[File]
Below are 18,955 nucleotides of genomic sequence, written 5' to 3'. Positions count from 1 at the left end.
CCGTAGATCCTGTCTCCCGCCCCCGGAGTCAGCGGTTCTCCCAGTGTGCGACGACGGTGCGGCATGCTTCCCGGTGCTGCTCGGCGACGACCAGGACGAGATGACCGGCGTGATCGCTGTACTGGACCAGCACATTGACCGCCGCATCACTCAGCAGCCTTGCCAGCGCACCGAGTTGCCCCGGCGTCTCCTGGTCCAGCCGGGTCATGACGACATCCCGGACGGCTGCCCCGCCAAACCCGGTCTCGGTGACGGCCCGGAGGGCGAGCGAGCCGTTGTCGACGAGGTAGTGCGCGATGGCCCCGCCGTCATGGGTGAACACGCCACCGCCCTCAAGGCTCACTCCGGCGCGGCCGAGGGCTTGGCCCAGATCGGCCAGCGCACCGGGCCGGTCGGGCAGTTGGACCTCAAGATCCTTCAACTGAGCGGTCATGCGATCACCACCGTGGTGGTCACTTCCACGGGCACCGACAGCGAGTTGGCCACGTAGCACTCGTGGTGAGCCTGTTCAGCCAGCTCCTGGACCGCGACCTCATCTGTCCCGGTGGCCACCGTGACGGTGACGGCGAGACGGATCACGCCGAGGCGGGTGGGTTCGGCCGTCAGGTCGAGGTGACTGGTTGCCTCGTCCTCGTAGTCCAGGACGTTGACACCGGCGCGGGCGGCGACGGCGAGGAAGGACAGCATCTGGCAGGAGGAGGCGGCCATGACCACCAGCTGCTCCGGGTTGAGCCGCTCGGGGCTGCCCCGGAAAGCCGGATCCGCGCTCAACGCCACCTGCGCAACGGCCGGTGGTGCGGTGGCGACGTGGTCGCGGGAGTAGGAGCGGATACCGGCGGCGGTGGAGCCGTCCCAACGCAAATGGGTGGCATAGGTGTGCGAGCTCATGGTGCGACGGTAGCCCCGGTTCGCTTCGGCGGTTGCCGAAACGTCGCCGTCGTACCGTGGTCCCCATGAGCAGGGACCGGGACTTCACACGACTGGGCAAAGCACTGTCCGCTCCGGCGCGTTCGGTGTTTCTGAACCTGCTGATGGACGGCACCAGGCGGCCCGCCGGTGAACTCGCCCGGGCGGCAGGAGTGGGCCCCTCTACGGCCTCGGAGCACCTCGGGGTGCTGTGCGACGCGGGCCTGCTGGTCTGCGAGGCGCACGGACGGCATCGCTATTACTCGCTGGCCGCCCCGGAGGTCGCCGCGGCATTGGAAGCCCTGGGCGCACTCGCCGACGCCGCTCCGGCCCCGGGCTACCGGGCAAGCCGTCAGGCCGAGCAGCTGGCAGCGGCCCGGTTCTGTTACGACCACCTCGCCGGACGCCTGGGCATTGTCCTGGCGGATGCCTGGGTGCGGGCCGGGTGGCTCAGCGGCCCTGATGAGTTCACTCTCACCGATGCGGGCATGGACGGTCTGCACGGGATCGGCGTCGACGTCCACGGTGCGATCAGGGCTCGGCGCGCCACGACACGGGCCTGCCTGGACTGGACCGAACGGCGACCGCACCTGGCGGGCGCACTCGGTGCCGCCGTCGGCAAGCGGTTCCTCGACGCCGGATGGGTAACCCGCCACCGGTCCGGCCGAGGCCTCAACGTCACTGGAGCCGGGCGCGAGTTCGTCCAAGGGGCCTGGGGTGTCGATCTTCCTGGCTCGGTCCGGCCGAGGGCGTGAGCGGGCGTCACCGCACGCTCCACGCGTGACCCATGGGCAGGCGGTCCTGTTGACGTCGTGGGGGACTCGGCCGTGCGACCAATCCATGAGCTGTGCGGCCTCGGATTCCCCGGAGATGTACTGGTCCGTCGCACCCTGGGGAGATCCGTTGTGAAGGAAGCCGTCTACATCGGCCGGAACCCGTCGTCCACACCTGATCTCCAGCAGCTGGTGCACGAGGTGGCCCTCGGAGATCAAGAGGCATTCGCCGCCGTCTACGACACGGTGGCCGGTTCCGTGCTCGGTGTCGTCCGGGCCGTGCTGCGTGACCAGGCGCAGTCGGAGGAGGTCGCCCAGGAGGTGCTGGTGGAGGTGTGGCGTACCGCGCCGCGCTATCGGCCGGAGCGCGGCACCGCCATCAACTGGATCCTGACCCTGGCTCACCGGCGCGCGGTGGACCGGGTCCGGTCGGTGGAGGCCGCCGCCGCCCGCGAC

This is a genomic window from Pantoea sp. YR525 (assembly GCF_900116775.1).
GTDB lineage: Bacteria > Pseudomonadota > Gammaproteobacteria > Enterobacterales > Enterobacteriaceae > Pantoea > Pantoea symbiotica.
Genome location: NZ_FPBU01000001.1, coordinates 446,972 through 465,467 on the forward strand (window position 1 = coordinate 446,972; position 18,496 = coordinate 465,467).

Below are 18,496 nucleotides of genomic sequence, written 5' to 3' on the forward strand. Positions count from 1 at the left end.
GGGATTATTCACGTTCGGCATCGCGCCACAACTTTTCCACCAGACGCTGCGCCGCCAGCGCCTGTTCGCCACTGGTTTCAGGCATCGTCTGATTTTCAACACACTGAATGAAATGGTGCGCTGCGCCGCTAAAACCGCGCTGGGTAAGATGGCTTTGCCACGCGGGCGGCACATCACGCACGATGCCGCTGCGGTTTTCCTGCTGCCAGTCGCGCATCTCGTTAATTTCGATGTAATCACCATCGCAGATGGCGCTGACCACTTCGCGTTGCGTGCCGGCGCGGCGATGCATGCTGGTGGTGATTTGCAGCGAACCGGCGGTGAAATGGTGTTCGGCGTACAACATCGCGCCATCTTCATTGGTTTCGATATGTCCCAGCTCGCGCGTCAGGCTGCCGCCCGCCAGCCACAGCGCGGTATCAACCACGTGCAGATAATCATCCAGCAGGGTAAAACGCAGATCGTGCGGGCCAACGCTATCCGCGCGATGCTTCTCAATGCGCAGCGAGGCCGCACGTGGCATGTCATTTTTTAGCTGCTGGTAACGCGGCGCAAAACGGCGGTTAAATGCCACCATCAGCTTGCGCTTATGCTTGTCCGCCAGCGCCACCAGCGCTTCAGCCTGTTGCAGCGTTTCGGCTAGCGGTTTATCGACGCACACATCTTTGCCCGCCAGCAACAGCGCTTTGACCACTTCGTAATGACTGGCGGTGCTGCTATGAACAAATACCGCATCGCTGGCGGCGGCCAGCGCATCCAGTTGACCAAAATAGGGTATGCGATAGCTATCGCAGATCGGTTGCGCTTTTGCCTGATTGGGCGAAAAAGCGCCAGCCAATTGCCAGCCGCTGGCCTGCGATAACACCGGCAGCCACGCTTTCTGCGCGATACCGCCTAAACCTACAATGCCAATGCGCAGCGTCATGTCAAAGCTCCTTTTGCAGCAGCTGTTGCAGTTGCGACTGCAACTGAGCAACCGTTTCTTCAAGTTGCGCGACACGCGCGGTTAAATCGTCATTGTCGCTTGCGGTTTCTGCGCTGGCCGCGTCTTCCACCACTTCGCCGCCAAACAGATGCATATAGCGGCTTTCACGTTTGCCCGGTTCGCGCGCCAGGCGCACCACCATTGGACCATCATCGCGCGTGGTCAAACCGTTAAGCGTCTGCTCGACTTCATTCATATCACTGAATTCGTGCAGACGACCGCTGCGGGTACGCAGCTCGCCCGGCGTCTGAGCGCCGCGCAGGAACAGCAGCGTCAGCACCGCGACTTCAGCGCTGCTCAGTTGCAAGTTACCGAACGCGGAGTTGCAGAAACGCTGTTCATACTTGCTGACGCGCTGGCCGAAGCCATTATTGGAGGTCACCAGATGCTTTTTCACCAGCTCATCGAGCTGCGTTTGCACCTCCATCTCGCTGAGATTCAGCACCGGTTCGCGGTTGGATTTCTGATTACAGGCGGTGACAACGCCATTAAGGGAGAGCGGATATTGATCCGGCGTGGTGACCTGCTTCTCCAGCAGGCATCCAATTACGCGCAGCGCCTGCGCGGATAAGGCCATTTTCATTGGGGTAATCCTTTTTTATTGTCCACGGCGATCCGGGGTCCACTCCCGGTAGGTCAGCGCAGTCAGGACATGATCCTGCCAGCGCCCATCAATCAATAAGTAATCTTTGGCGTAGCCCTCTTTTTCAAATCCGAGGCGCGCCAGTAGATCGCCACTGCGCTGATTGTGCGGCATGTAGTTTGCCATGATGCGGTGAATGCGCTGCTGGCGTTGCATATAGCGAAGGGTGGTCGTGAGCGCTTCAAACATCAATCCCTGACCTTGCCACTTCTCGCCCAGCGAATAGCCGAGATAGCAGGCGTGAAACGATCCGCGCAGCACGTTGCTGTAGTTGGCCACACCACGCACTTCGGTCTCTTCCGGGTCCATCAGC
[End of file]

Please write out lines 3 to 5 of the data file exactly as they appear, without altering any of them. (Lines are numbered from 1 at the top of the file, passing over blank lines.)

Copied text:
This is a genomic window from Pantoea sp. YR525 (assembly GCF_900116775.1).
GTDB lineage: Bacteria > Pseudomonadota > Gammaproteobacteria > Enterobacterales > Enterobacteriaceae > Pantoea > Pantoea symbiotica.
Genome location: NZ_FPBU01000001.1, coordinates 446,972 through 465,467 on the forward strand (window position 1 = coordinate 446,972; position 18,496 = coordinate 465,467).